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The 18th century was a time of development in Puerto Rico. The island's earliest trials had been faced and overcome, and the kings in Spain began taking a closer look at the region – and its economy.
Three of the most important aspects of this century were trade – both legal and illegal – the population and its lifestyle, and the military defenses of the island. Trade was needed to help develop the island into a prosperous center, but, interested as Spain was in the island market, it was unable to keep up with the demands of the islanders because of outdated trade regulations. As always, Puerto Rico was seen as an important position for all of the imperial powers.
At the start of the 18th century, Spain and Britain were at war. The European War of the Spanish Succession lasted from 1701 through 1714, and during this time some tensions also spilled over into Caribbean waters. Piracy grew rapidly, and even Puerto Rico had famous privateers.
Privateers from Puerto Rico were often called guarda costas, or "coast guards." They plundered and pillaged like any other pirates, but they did so in the name of protecting Spanish trade restrictions. This would later cause more problems for Spain.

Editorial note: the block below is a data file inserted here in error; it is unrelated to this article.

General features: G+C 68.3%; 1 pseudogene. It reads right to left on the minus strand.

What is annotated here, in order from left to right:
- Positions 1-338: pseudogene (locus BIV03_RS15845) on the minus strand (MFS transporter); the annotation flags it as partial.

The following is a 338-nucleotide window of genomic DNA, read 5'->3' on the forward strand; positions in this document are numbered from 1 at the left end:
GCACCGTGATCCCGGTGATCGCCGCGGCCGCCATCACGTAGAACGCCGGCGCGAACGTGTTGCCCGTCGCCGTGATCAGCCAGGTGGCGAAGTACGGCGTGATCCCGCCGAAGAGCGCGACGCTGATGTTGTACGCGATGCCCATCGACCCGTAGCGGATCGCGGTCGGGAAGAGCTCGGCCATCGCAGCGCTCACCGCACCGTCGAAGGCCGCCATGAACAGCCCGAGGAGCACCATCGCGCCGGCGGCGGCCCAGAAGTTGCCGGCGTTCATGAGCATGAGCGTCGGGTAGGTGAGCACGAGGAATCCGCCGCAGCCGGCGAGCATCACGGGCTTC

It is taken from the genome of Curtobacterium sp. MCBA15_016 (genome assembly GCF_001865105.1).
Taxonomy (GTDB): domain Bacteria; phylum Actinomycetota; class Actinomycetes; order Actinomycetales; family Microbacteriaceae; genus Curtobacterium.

Almost all of Puerto Rico's economy was based on illegal trade, so there were nearly always ships from other countries for these Spanish guarda costas to stop. They would then be taken into a harbor to be looked over. British ships in particular were targeted by these privateers.
Puerto Rico's most important privateer was Miguel Henríquez, a mulatto. His importance demonstrated that anyone could take control of their destiny and make a name for themselves in this new world. Henríquez was named Capitán de Mar y Guerra y Armados de los Corsos de Puerto Rico (Captain of Sea and War and Provider of the Corsairs of Puerto Rico) in 1713 and was eventually made a Caballero de la Real Efigie (Knight of the Royal Image).